McDaniel’s Pension Bills Hurt State Employees

The 2014 legislative session has not yet begun, but state employees, are already the target of harmful legislation. House Bill 2630 by Rep. Randy McDaniel proposes that all new state employees participate in a defined contribution pension plan rather than the current defined benefit plan. House Bill 2629, also by McDaniel, would require new workers in the state’s hazardous employee pension plan work 22 years instead of 20 before being retirement eligible. This legislation is being presented despite a recent independent study that shows Oklahoma’s state employee salaries are too low and steps must be taken this year to improve them before any changes to benefits are made.

“These bills are irresponsible, put more risk on employees and do nothing to address the problem of low salaries,” said Sterling Zearley, executive director of the Oklahoma Public Employees Association. “The recent remuneration study said Oklahoma must begin improving compensation this year but Rep. McDaniel wants to reduce employee benefits without addressing total compensation

“We hear state leaders say there is no money for pay increases this year but McDaniel proposes cutting benefits rather than addressing salaries,” he said. “OPEA will not stand for cuts to benefits or a defined contribution pension plan.”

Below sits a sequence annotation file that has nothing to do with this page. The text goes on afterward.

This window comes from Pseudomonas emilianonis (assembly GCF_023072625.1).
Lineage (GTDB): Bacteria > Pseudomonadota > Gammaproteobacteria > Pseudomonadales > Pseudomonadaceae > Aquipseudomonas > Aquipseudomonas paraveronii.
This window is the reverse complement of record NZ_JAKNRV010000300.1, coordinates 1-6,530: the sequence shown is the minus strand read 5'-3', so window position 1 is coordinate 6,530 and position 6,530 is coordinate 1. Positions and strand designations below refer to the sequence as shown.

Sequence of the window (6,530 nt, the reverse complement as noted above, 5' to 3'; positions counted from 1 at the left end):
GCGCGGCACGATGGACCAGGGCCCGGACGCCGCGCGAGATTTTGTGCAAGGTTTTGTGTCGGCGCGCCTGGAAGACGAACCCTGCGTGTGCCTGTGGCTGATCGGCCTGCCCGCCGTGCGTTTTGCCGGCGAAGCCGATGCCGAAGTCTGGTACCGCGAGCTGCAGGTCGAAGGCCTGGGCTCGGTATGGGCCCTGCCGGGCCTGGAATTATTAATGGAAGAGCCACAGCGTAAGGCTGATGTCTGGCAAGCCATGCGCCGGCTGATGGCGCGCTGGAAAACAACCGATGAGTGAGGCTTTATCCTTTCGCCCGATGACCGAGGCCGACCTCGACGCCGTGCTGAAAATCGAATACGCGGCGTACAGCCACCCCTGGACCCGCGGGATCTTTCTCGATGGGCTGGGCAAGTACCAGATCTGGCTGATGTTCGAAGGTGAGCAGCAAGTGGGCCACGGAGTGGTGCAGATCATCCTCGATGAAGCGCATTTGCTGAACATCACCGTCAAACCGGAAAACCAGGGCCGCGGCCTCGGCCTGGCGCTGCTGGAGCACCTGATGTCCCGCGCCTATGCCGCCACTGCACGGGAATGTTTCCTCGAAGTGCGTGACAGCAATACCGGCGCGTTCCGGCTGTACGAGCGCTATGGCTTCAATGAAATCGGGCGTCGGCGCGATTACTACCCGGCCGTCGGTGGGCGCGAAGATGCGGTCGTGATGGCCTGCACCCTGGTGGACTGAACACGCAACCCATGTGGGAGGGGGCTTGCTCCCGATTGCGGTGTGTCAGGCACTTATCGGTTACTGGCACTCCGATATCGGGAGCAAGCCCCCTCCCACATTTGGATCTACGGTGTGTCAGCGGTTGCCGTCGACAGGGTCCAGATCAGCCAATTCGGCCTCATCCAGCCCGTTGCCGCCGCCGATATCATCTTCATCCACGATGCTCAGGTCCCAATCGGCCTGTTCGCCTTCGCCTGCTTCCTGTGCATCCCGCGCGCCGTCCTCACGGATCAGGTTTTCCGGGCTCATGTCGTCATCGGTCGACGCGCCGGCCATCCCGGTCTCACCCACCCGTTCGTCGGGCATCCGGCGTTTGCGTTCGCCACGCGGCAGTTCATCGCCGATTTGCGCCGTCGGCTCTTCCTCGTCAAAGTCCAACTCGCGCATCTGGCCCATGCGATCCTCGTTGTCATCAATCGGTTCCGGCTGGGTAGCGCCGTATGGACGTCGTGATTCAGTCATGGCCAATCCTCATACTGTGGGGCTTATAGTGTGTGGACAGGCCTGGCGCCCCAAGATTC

HB 2629 applies to Oklahoma’s “hazardous duty employees” including correctional officers, probation and parole officers, fugitive apprehension agents of the Department of Corrections as well as Oklahoma Military Department firefighters.

“The employees targeted by Rep. McDaniel put their lives on the line every day for their fellow Oklahomans,” Zearley said “Rep. McDaniel would understand how dangerous these jobs are if he had spent any time with these employees in the line of duty.” Many of them have not had raises in years so it makes no sense to cut their benefits when we need to be increasing their pay.

“At a time when correctional facilities are 60 percent staffed and 100 percent at capacity, why don’t we support those employees and other state employees by funding and implementing the compensation plan. This would improve staffing levels at DOC and reduce turnover costs at other state agencies,” Zearley said.


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